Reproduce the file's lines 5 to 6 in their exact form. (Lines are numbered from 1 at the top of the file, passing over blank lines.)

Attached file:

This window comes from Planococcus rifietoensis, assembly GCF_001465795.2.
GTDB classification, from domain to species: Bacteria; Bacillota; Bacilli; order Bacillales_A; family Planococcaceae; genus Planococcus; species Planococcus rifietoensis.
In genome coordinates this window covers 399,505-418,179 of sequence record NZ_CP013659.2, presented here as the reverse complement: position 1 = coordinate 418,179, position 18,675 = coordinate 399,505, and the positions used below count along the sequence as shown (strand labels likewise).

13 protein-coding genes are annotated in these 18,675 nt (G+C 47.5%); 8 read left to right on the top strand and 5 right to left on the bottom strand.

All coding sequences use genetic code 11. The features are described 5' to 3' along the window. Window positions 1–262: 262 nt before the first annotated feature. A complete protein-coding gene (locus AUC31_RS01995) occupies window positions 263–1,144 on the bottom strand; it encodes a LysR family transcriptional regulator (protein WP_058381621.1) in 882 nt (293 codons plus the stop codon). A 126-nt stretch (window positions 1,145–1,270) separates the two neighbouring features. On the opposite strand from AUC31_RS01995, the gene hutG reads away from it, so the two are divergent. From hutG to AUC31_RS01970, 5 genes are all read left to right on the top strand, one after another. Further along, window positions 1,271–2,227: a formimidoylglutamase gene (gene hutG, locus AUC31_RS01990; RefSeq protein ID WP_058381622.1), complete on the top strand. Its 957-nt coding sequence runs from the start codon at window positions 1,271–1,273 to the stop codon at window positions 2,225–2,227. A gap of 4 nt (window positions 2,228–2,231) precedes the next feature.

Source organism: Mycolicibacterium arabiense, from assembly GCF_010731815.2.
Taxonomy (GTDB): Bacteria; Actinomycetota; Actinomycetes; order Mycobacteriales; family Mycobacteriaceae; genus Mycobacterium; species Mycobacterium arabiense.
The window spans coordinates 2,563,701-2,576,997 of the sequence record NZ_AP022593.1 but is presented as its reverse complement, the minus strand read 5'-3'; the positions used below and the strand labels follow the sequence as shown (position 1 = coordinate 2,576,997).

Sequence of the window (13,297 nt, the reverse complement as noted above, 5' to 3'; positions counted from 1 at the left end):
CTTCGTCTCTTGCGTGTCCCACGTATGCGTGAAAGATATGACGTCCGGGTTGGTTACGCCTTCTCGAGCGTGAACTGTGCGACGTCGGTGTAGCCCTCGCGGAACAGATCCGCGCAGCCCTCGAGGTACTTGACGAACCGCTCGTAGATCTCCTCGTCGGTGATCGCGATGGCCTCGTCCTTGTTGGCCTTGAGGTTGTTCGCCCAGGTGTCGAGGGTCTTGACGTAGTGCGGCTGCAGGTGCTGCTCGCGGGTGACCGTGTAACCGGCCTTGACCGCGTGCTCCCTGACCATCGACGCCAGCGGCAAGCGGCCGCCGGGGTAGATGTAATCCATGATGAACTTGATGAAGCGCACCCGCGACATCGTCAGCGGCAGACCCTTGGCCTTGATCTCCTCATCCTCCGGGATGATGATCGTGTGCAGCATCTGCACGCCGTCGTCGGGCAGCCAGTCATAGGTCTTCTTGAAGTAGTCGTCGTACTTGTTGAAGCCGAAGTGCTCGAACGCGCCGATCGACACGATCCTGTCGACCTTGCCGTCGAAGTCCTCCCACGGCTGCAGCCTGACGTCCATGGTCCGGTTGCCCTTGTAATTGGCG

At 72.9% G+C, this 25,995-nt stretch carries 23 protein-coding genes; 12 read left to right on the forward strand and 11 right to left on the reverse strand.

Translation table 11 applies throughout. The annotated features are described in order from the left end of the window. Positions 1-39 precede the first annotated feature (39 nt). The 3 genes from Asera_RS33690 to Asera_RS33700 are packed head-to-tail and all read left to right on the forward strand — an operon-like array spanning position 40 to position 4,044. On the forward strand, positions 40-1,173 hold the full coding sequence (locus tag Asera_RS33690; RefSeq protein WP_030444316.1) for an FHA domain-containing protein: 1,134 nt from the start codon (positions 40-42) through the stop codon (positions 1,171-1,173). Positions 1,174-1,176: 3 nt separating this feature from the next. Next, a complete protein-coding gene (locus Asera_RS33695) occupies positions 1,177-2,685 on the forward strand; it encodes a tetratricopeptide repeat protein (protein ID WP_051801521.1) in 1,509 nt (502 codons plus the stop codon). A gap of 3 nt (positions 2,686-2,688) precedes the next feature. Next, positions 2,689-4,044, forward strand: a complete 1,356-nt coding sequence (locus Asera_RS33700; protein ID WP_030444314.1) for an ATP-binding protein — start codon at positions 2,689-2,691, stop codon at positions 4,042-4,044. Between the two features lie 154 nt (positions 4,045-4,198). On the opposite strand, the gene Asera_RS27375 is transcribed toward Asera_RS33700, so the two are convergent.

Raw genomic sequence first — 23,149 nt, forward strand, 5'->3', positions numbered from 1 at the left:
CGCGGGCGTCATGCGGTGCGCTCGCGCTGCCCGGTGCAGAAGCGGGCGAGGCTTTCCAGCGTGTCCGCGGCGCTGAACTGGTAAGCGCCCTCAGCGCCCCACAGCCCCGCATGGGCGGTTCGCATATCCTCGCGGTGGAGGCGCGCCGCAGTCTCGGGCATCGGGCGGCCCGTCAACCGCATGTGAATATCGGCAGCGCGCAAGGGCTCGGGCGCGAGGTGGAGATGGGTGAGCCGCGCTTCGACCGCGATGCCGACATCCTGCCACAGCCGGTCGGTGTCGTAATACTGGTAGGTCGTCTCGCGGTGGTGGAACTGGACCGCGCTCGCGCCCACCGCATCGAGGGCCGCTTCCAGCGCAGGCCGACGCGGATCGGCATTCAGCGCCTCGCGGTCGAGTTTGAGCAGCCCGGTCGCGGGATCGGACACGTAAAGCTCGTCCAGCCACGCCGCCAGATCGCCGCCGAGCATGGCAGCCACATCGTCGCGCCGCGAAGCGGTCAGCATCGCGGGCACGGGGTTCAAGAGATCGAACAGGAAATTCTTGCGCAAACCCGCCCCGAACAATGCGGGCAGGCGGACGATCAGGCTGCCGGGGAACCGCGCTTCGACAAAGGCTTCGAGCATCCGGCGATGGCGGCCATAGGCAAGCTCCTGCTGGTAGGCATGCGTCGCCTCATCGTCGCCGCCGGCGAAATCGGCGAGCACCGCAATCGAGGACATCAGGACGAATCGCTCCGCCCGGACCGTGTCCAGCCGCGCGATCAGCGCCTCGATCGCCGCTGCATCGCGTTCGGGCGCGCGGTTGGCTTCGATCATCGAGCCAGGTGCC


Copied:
All coding sequences use genetic code 11. The features are described 5' to 3' along the window. Window positions 1–262: 262 nt before the first annotated feature. A complete protein-coding gene (locus AUC31_RS01995) occupies window positions 263–1,144 on the bottom strand; it encodes a LysR family transcriptional regulator (protein WP_058381621.1) in 882 nt (293 codons plus the stop codon). A 126-nt stretch (window positions 1,145–1,270) separates the two neighbouring features. On the opposite strand from AUC31_RS01995, the gene hutG reads away from it, so the two are divergent. From hutG to AUC31_RS01970, 5 genes are all read left to right on the top strand, one after another. Further along, window positions 1,271–2,227: a formimidoylglutamase gene (gene hutG, locus AUC31_RS01990; RefSeq protein ID WP_058381622.1), complete on the top strand. Its 957-nt coding sequence runs from the start codon at window positions 1,271–1,273 to the stop codon at window positions 2,225–2,227. A gap of 4 nt (window positions 2,228–2,231) precedes the next feature.

Source organism: Mycolicibacterium arabiense, from assembly GCF_010731815.2.